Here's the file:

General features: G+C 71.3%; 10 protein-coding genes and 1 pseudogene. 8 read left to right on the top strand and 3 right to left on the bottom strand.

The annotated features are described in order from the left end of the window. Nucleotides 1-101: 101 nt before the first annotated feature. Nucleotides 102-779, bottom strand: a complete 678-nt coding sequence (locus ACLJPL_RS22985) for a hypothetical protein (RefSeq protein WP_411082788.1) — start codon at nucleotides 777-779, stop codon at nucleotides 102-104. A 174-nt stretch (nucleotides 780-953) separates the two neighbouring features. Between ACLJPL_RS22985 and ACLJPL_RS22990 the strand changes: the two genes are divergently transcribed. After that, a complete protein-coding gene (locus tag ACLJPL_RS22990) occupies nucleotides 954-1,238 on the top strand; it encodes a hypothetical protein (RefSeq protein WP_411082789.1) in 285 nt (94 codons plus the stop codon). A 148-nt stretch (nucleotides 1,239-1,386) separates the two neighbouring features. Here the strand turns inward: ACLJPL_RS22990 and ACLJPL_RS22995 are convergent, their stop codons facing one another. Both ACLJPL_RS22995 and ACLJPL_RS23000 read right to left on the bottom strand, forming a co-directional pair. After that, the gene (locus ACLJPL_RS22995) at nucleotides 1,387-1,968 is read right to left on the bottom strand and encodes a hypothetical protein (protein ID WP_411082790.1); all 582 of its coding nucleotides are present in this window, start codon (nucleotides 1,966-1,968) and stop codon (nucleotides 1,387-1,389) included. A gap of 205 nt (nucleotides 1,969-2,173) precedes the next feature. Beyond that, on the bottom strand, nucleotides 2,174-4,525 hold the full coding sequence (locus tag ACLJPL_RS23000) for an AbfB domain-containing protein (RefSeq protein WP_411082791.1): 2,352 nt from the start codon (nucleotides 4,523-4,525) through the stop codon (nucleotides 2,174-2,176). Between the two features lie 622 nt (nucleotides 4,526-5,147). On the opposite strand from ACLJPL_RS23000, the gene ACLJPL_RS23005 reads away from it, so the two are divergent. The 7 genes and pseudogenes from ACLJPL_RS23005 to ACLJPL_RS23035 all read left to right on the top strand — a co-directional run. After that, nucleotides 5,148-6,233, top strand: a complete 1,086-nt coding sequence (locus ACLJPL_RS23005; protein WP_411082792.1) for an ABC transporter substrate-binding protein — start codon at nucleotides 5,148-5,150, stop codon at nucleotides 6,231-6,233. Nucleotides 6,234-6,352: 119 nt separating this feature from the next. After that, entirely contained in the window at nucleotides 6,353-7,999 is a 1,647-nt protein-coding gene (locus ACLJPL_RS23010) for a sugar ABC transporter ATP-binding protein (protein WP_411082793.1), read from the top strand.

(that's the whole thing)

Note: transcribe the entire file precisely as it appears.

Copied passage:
General features: G+C 71.3%; 10 protein-coding genes and 1 pseudogene. 8 read left to right on the top strand and 3 right to left on the bottom strand.

The annotated features are described in order from the left end of the window. Nucleotides 1-101: 101 nt before the first annotated feature. Nucleotides 102-779, bottom strand: a complete 678-nt coding sequence (locus ACLJPL_RS22985) for a hypothetical protein (RefSeq protein WP_411082788.1) — start codon at nucleotides 777-779, stop codon at nucleotides 102-104. A 174-nt stretch (nucleotides 780-953) separates the two neighbouring features. Between ACLJPL_RS22985 and ACLJPL_RS22990 the strand changes: the two genes are divergently transcribed. After that, a complete protein-coding gene (locus tag ACLJPL_RS22990) occupies nucleotides 954-1,238 on the top strand; it encodes a hypothetical protein (RefSeq protein WP_411082789.1) in 285 nt (94 codons plus the stop codon). A 148-nt stretch (nucleotides 1,239-1,386) separates the two neighbouring features. Here the strand turns inward: ACLJPL_RS22990 and ACLJPL_RS22995 are convergent, their stop codons facing one another. Both ACLJPL_RS22995 and ACLJPL_RS23000 read right to left on the bottom strand, forming a co-directional pair. After that, the gene (locus ACLJPL_RS22995) at nucleotides 1,387-1,968 is read right to left on the bottom strand and encodes a hypothetical protein (protein ID WP_411082790.1); all 582 of its coding nucleotides are present in this window, start codon (nucleotides 1,966-1,968) and stop codon (nucleotides 1,387-1,389) included. A gap of 205 nt (nucleotides 1,969-2,173) precedes the next feature. Beyond that, on the bottom strand, nucleotides 2,174-4,525 hold the full coding sequence (locus tag ACLJPL_RS23000) for an AbfB domain-containing protein (RefSeq protein WP_411082791.1): 2,352 nt from the start codon (nucleotides 4,523-4,525) through the stop codon (nucleotides 2,174-2,176). Between the two features lie 622 nt (nucleotides 4,526-5,147). On the opposite strand from ACLJPL_RS23000, the gene ACLJPL_RS23005 reads away from it, so the two are divergent. The 7 genes and pseudogenes from ACLJPL_RS23005 to ACLJPL_RS23035 all read left to right on the top strand — a co-directional run. After that, nucleotides 5,148-6,233, top strand: a complete 1,086-nt coding sequence (locus ACLJPL_RS23005; protein WP_411082792.1) for an ABC transporter substrate-binding protein — start codon at nucleotides 5,148-5,150, stop codon at nucleotides 6,231-6,233. Nucleotides 6,234-6,352: 119 nt separating this feature from the next. After that, entirely contained in the window at nucleotides 6,353-7,999 is a 1,647-nt protein-coding gene (locus ACLJPL_RS23010) for a sugar ABC transporter ATP-binding protein (protein WP_411082793.1), read from the top strand.